The copy we are selling is similar to the one pictured above.
Side One: Mint Minus Minus
Side Two: Mint Minus Minus
- This Prestige "stereo" pressing boasts Shootout Winning Triple Plus (A+++) sound from first note to last
- It may say stereo on the cover, but this album is in pure, glorious MONO, with sound that is full-bodied, relaxed, Tubey Magical and tonally correct
- Here is the palpable jazz energy, the life of the music, that's sure to be missing from whatever dead-as-a-doornail Heavy Vinyl pressing is being stamped out these days
- "... a classic of the 20th century jazz canon and an essential point of reference in Coltrane's own tumultuous career.... this is the album on which Coltrane first emerged as the primary innovator of the jazz world, wielding an astonishing technical virtuosity and a blinding vision of the possibilities of the tenor sax."
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This is a mono recording that has supposedly been reprocessed into stereo. Rudy Van Gelder did the mastering, and my guess is he decided to leave the sound mono and simply not tell anyone. Who can blame him? He engineered it in mono, so why fix what ain't broke because they printed the cover and the label with the word "stereo" on them in order to generate more sales?
We're lucky he did. The OJC reissues of this title are awful, and whatever Heavy Vinyl they're churning out these days is probably every bit as bad. Without these excellent '60s and '70s reissues, all that we would have available to do our shootouts with would be the originals. At one to three thousand dollars each for clean copies, few of which could ever be found anyway, that makes for a shootout whose costs could simply never be justified.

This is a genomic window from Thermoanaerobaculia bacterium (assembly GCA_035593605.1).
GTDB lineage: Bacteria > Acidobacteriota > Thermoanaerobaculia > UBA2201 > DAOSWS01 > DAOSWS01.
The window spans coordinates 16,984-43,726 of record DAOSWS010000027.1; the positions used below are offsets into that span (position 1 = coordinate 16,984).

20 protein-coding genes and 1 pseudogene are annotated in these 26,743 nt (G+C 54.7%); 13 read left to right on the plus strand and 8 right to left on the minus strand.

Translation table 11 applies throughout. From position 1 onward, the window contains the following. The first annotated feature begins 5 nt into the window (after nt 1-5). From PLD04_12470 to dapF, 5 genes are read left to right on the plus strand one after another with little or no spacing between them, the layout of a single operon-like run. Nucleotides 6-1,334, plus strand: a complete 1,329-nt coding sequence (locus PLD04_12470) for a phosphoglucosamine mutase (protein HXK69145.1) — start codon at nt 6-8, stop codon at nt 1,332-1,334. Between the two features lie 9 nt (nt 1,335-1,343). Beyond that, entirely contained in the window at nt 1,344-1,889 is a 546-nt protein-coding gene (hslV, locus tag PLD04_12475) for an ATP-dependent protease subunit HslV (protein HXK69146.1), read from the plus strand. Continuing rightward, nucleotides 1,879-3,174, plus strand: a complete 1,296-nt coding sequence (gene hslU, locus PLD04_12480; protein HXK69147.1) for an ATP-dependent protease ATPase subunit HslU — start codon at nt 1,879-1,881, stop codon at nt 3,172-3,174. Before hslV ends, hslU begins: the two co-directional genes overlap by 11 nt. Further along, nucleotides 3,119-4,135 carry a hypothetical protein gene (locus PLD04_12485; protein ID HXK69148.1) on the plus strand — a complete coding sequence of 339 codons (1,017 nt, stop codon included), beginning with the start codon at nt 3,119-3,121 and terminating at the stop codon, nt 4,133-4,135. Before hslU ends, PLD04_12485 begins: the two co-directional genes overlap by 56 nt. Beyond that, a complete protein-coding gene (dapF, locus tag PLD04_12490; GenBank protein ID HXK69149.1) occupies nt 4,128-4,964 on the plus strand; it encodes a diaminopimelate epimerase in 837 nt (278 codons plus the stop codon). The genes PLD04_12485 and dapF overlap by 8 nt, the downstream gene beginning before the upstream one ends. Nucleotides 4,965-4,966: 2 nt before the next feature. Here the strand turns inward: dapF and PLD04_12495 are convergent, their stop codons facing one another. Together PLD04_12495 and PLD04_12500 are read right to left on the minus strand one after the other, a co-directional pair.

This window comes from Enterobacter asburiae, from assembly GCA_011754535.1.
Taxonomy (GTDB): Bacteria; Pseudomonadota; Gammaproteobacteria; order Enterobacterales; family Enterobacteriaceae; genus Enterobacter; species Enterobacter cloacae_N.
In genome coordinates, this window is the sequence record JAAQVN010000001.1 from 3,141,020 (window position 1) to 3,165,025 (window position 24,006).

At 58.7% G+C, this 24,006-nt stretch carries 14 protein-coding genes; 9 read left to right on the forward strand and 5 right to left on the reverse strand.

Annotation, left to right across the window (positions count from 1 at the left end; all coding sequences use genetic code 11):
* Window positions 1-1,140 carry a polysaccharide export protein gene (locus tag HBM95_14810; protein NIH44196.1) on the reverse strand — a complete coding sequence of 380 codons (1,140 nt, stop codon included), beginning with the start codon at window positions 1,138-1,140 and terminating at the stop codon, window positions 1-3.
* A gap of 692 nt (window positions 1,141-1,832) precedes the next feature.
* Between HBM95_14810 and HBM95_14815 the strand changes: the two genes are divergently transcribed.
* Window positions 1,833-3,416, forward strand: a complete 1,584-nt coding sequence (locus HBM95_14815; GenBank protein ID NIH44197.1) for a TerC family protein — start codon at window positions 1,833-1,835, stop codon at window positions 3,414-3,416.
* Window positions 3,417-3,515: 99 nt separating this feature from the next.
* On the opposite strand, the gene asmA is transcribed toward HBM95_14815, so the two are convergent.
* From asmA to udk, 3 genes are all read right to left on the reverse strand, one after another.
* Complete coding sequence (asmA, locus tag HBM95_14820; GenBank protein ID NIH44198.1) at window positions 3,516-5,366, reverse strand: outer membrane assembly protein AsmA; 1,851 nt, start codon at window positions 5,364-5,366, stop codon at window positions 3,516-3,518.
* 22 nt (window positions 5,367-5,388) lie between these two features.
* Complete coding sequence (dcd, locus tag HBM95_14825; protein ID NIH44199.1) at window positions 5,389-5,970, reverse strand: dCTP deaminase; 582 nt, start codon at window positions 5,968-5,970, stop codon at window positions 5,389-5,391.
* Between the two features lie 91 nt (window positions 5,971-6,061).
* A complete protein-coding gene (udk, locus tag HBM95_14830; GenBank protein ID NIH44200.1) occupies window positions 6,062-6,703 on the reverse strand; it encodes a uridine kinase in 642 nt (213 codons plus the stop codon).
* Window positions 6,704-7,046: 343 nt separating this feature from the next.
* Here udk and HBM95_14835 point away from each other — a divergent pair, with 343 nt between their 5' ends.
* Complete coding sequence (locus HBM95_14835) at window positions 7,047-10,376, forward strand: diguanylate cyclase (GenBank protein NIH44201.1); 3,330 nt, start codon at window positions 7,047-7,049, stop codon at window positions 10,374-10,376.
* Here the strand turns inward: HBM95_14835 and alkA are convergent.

So our thanks go to Rudy for doing a good job!
This vintage Prestige pressing has the kind of Tubey Magical Midrange that modern records can barely BEGIN to reproduce. Folks, that sound is gone and it sure isn't showing signs of coming back. If you love hearing INTO a recording, actually being able to "see" the performers, and feeling as if you are sitting in the studio with the band, this is the record for you. It's what vintage all analog recordings are known for -- this sound.
If you exclusively play modern repressings of vintage recordings, I can say without fear of contradiction that you have never heard this kind of sound on vinyl. Old records have it -- not often, and certainly not always -- but maybe one out of a hundred new records do, and those are some pretty long odds.
What the Best Sides of Soultrane Have to Offer Is Not Hard to Hear
- The biggest, most immediate staging in the largest acoustic space
- The most Tubey Magic, without which you have almost nothing. CDs give you clean and clear. Only the best vintage vinyl pressings offer the kind of Tubey Magic that was on the tapes in 1958
- Tight, note-like, rich, full-bodied bass, with the correct amount of weight down low
- Natural tonality in the midrange -- with all the instruments having the correct timbre
- Transparency and resolution, critical to hearing into the three-dimensional studio space
No doubt there's more but we hope that should do for now. Playing the record is the only way to hear all of the qualities we discuss above, and playing the best pressings against a pile of other copies under rigorously controlled conditions is the only way to find a pressing that sounds as good as this one does.